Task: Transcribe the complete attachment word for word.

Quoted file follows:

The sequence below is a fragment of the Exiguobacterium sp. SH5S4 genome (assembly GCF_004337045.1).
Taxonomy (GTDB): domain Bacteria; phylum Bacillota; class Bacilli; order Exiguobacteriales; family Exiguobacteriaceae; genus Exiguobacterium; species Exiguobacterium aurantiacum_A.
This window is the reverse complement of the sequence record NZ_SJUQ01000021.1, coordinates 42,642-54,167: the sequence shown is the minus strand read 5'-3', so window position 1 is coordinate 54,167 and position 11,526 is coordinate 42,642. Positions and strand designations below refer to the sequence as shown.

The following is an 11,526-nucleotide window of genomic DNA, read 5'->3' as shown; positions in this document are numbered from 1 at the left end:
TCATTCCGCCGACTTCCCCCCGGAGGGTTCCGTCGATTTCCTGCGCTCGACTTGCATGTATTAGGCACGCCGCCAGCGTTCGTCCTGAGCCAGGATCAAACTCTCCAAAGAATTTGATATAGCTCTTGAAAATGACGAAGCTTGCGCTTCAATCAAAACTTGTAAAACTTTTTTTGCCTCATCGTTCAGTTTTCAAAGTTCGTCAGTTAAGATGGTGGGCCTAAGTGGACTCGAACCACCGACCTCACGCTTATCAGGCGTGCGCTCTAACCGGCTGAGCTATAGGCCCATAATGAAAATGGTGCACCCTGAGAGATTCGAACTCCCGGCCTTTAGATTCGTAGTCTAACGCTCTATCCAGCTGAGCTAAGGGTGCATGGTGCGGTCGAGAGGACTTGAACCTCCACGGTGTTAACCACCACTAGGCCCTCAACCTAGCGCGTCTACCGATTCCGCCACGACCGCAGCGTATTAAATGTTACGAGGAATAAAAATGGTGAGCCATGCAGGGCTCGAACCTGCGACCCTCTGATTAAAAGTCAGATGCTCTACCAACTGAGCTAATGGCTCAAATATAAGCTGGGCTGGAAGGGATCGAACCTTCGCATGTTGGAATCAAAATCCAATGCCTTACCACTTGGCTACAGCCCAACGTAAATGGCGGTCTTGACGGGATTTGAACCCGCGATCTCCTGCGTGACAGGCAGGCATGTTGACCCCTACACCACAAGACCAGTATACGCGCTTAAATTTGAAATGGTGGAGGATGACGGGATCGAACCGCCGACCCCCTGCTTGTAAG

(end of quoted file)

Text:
The sequence below is a fragment of the Exiguobacterium sp. SH5S4 genome (assembly GCF_004337045.1).
Taxonomy (GTDB): domain Bacteria; phylum Bacillota; class Bacilli; order Exiguobacteriales; family Exiguobacteriaceae; genus Exiguobacterium; species Exiguobacterium aurantiacum_A.
This window is the reverse complement of the sequence record NZ_SJUQ01000021.1, coordinates 42,642-54,167: the sequence shown is the minus strand read 5'-3', so window position 1 is coordinate 54,167 and position 11,526 is coordinate 42,642. Positions and strand designations below refer to the sequence as shown.

The following is an 11,526-nucleotide window of genomic DNA, read 5'->3' as shown; positions in this document are numbered from 1 at the left end:
TCATTCCGCCGACTTCCCCCCGGAGGGTTCCGTCGATTTCCTGCGCTCGACTTGCATGTATTAGGCACGCCGCCAGCGTTCGTCCTGAGCCAGGATCAAACTCTCCAAAGAATTTGATATAGCTCTTGAAAATGACGAAGCTTGCGCTTCAATCAAAACTTGTAAAACTTTTTTTGCCTCATCGTTCAGTTTTCAAAGTTCGTCAGTTAAGATGGTGGGCCTAAGTGGACTCGAACCACCGACCTCACGCTTATCAGGCGTGCGCTCTAACCGGCTGAGCTATAGGCCCATAATGAAAATGGTGCACCCTGAGAGATTCGAACTCCCGGCCTTTAGATTCGTAGTCTAACGCTCTATCCAGCTGAGCTAAGGGTGCATGGTGCGGTCGAGAGGACTTGAACCTCCACGGTGTTAACCACCACTAGGCCCTCAACCTAGCGCGTCTACCGATTCCGCCACGACCGCAGCGTATTAAATGTTACGAGGAATAAAAATGGTGAGCCATGCAGGGCTCGAACCTGCGACCCTCTGATTAAAAGTCAGATGCTCTACCAACTGAGCTAATGGCTCAAATATAAGCTGGGCTGGAAGGGATCGAACCTTCGCATGTTGGAATCAAAATCCAATGCCTTACCACTTGGCTACAGCCCAACGTAAATGGCGGTCTTGACGGGATTTGAACCCGCGATCTCCTGCGTGACAGGCAGGCATGTTGACCCCTACACCACAAGACCAGTATACGCGCTTAAATTTGAAATGGTGGAGGATGACGGGATCGAACCGCCGACCCCCTGCTTGTAAG